Most people who have had Covid-19 are protected from catching it again for at least six months, but elderly patients are more prone to reinfection, according to a study published in The Lancet.
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SARS-CoV-2, the cause of the Covid-19 epidemic, has resulted in more than 117 million cases and more than 2.6 million deaths worldwide as of March 7, 2021, according to the Organization’s estimates world health. However, the degree to which infection with SARS-CoV-2 confers protection against subsequent reinfection is not well described.
In 2020, as part of Denmark’s broad free PCR testing strategy, around 4 million individuals (69% of the population) were tested. Using this national PCR test data from 2020, the researchers estimated the protection against repeated infection with SARS-CoV-2.
A large-scale assessment of reinfection rates in Denmark in 2020 confirms that only a small proportion of people (0.65%) returned a positive PCR test twice.
However, while a previous infection gave those under 65 about 80% protection against re-infection, for those aged 65 and over it only offered 47% protection, indicating that they are more likely to catch Covid-19 again.
The authors of the first such large-scale study found no evidence that protection against reinfection worsened over a six-month follow-up period.
Their findings underscore the importance of measures to protect older people during the pandemic, such as better social distancing and prioritization of vaccines, even for those who have recovered from Covid-19. The analysis also suggests that people who have had the virus should still be vaccinated, as natural protection – especially in the elderly – cannot be relied on.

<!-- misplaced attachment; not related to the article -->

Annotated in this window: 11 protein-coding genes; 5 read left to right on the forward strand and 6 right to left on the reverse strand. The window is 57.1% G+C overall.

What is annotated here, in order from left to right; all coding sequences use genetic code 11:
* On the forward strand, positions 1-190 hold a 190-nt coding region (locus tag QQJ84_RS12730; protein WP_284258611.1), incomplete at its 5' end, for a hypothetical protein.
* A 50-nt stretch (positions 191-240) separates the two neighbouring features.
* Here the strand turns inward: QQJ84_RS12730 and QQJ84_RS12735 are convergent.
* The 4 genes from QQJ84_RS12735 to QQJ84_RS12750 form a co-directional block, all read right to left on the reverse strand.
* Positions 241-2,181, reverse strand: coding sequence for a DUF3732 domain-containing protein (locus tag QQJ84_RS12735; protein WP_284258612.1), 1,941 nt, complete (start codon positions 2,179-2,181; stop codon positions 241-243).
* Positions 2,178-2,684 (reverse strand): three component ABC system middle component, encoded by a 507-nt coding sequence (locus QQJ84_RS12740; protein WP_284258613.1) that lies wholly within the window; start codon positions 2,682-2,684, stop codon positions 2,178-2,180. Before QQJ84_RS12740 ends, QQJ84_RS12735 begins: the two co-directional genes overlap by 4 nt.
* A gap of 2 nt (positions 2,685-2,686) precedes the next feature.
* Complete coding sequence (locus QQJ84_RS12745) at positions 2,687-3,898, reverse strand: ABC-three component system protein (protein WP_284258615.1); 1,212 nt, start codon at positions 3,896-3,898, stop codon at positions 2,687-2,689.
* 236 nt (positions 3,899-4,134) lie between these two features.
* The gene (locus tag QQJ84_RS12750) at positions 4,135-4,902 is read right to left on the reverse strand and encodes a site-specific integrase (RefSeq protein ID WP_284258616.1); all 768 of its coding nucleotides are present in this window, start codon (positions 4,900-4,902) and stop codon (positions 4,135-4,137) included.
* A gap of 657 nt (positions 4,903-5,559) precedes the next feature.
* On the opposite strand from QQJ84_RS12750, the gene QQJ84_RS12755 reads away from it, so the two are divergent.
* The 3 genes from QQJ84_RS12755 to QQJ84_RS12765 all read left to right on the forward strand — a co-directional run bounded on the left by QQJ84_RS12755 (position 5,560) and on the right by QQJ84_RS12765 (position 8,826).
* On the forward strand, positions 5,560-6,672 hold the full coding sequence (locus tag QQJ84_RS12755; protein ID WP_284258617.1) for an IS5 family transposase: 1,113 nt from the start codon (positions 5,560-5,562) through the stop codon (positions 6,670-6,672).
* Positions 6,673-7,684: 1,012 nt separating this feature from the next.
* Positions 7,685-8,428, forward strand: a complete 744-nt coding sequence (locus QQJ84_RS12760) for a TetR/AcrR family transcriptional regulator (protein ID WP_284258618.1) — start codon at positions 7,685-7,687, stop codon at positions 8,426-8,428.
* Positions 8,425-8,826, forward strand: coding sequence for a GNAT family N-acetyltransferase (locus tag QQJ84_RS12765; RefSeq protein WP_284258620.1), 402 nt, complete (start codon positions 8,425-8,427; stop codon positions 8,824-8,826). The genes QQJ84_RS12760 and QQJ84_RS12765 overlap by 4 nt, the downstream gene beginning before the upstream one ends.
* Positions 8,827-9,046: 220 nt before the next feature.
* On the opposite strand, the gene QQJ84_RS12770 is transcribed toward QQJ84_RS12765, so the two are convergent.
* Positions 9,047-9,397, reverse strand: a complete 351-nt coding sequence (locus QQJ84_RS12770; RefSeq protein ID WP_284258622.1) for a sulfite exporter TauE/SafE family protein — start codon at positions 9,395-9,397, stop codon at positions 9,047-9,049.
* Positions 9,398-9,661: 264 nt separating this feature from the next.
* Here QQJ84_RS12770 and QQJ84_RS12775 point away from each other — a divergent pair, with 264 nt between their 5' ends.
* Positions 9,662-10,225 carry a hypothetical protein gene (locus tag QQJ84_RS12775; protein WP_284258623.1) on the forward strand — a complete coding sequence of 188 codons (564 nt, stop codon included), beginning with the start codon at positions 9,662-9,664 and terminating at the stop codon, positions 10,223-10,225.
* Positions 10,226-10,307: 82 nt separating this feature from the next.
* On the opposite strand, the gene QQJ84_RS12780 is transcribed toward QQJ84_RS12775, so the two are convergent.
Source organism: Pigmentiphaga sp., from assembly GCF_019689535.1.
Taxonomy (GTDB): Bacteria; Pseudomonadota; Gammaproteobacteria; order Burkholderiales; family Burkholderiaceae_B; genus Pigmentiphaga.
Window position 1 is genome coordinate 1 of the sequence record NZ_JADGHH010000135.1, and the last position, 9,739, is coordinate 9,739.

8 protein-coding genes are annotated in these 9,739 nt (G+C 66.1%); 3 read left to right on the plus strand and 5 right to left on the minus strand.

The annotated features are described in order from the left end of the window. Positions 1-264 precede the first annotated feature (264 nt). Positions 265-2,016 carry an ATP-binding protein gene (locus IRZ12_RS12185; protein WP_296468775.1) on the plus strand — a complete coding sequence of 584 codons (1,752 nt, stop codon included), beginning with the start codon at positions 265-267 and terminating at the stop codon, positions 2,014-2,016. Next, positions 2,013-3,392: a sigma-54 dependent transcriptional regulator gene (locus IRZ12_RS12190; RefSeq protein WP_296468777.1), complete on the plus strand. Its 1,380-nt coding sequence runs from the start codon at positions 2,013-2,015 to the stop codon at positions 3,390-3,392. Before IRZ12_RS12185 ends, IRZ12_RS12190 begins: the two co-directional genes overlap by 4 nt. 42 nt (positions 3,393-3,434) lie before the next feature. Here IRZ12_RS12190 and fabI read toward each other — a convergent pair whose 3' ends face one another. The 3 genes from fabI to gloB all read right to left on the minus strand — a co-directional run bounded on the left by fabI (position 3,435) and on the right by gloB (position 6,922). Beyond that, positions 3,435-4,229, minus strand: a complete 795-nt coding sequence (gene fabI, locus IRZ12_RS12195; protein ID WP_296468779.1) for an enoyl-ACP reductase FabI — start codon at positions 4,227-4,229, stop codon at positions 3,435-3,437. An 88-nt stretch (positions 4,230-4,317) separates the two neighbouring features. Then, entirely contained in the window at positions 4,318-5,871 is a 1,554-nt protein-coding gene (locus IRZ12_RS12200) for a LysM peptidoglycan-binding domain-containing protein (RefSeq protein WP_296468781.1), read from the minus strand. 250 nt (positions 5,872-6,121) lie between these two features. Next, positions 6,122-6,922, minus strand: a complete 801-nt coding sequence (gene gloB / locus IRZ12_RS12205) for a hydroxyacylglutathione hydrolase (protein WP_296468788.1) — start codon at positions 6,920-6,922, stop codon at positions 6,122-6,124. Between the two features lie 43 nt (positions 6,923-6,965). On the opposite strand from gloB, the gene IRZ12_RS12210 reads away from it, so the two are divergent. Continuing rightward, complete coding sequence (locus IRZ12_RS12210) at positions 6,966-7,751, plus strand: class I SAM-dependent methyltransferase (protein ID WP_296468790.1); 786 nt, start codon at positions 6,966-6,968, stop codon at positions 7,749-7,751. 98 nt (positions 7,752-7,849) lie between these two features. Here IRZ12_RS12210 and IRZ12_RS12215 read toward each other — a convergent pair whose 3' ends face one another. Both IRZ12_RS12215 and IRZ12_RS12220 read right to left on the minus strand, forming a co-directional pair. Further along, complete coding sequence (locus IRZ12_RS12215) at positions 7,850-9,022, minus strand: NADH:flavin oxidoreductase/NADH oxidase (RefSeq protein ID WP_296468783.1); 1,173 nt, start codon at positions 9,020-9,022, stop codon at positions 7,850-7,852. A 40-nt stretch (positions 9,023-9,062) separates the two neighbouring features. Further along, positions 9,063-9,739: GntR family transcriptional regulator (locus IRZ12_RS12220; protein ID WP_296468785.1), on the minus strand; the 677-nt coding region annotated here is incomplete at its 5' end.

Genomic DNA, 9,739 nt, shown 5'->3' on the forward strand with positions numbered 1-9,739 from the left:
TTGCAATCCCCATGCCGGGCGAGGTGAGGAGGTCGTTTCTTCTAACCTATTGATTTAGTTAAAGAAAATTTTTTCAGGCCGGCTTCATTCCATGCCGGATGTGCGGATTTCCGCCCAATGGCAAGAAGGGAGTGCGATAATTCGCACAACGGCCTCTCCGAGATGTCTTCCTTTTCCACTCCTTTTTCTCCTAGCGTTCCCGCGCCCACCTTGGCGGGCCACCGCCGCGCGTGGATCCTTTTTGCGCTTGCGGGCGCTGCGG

As of January 2021, Covid-19 had resulted in more than 100 million cases and more than 2 million deaths worldwide. Recent studies have suggested that re-infections are rare and that immunity can last for at least six months, but the degree to which capture of Covid-19 confers protection against repeated infection remains poorly understood.
Dr Steen Ethelberg, Statens Serum Institut, Denmark, said: ‘Our study confirms what a number of others seem to suggest: re-infection with Covid-19 is rare in younger, healthy people, but older people are more at risk of catching it. again. Since older people are also more likely to have severe symptoms of the disease and unfortunately die, our results clearly show how important it is to implement policies to protect older people during the pandemic. Given what is at stake, the results underscore how important it is for people to adhere to measures implemented to protect themselves and others, even if they have already had Covid-19. Our knowledge could also inform policies focused on broader vaccination strategies and the relaxation of lockdown restrictions. “